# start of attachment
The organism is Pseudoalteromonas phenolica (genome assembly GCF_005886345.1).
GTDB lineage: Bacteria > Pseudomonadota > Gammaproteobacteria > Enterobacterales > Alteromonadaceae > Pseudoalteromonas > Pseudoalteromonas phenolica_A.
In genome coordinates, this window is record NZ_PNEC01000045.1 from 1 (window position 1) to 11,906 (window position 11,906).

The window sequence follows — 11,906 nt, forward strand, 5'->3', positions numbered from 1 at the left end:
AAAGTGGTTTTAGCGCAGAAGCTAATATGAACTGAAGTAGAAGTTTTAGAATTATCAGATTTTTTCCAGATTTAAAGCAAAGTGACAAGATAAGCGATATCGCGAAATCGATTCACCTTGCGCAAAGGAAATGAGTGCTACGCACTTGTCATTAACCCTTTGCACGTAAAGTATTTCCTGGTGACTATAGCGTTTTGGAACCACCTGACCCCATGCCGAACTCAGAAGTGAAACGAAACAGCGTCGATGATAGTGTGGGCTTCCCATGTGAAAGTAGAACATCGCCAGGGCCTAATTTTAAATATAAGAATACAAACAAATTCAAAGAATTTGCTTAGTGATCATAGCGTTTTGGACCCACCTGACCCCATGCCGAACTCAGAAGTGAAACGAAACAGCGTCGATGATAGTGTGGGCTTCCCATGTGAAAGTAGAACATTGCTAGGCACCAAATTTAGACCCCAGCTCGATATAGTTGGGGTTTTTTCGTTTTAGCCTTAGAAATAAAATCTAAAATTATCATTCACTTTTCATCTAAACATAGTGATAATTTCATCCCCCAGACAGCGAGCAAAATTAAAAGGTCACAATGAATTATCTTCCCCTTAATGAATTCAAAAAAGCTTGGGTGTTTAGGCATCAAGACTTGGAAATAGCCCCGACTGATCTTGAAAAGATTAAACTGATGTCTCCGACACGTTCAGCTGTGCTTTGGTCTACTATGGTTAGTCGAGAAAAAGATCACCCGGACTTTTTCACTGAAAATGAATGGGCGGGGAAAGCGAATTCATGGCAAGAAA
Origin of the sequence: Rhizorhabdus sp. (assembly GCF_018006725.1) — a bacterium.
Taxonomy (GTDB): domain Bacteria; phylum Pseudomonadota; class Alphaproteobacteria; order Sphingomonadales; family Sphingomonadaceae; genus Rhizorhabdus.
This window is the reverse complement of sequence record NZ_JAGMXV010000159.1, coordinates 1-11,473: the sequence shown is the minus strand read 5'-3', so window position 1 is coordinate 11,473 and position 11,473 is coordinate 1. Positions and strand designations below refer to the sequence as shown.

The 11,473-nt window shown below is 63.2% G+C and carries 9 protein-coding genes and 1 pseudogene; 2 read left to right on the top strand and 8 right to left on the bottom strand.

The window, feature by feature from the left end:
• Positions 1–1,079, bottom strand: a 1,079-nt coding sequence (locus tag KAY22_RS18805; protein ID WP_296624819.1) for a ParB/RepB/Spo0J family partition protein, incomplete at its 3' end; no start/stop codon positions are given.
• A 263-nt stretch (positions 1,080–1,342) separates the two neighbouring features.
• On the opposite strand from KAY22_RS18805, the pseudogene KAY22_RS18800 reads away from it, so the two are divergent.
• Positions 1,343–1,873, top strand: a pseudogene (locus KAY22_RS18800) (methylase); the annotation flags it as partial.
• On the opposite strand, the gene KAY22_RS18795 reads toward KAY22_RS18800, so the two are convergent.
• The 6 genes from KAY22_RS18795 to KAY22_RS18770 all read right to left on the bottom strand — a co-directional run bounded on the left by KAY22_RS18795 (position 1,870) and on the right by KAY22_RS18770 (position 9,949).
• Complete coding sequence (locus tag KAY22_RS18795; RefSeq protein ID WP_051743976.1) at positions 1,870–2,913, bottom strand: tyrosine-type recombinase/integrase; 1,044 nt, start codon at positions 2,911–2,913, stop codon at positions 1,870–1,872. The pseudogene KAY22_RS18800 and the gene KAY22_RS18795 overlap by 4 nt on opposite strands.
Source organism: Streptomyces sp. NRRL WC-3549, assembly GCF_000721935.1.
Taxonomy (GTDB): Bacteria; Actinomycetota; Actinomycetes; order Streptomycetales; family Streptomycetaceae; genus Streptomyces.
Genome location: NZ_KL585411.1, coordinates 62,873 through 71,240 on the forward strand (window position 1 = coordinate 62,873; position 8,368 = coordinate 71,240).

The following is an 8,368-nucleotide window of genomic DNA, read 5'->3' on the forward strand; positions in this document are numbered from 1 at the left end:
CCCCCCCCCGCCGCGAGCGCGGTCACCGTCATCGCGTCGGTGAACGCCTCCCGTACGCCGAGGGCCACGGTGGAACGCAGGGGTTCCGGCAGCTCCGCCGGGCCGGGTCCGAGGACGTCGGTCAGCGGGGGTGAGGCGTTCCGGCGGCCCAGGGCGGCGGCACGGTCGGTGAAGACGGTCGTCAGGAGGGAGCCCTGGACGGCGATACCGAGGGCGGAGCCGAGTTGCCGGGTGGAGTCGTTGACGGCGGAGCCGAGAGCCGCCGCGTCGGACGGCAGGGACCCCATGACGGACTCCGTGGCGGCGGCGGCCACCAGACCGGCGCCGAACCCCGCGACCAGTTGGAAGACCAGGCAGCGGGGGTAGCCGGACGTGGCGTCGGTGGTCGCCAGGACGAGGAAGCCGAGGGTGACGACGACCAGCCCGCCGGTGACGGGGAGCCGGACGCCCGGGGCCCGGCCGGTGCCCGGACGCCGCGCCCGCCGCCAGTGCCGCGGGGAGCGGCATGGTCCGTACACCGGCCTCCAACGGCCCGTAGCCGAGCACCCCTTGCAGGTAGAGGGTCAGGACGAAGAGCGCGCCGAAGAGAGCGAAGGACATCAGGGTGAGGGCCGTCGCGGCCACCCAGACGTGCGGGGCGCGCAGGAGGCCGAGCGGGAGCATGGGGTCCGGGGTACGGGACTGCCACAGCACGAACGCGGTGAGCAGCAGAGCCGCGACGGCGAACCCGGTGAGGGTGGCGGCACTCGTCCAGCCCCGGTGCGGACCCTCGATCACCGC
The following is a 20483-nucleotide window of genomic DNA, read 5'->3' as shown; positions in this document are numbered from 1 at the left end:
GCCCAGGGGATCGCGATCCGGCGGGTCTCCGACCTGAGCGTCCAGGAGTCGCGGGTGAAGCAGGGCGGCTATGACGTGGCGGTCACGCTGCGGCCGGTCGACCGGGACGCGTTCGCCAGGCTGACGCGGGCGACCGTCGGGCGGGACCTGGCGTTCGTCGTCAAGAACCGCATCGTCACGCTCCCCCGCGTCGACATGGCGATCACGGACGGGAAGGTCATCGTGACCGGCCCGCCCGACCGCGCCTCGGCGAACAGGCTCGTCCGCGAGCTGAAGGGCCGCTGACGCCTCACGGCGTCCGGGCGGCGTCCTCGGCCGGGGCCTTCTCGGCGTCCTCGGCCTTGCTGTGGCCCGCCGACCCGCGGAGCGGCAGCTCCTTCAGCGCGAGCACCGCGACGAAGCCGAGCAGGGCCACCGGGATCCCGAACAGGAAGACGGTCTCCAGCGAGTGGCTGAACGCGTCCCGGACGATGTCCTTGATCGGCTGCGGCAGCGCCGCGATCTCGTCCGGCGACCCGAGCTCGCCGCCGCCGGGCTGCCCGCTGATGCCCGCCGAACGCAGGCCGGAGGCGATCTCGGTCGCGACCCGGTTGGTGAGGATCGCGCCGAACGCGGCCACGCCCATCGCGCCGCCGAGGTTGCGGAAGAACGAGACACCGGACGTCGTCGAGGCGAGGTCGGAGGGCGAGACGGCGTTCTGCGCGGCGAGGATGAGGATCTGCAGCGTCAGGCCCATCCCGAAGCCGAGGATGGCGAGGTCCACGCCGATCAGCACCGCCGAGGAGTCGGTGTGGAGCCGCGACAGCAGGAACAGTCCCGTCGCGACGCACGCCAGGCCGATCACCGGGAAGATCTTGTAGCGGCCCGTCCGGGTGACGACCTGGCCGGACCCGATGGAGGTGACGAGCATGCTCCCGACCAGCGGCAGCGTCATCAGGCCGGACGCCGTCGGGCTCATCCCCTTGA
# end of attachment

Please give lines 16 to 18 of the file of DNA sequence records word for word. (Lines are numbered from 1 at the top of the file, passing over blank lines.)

• The 6 genes from KAY22_RS18795 to KAY22_RS18770 all read right to left on the bottom strand — a co-directional run bounded on the left by KAY22_RS18795 (position 1,870) and on the right by KAY22_RS18770 (position 9,949).
• Complete coding sequence (locus tag KAY22_RS18795; RefSeq protein ID WP_051743976.1) at positions 1,870–2,913, bottom strand: tyrosine-type recombinase/integrase; 1,044 nt, start codon at positions 2,911–2,913, stop codon at positions 1,870–1,872. The pseudogene KAY22_RS18800 and the gene KAY22_RS18795 overlap by 4 nt on opposite strands.
Source organism: Streptomyces sp. NRRL WC-3549, assembly GCF_000721935.1.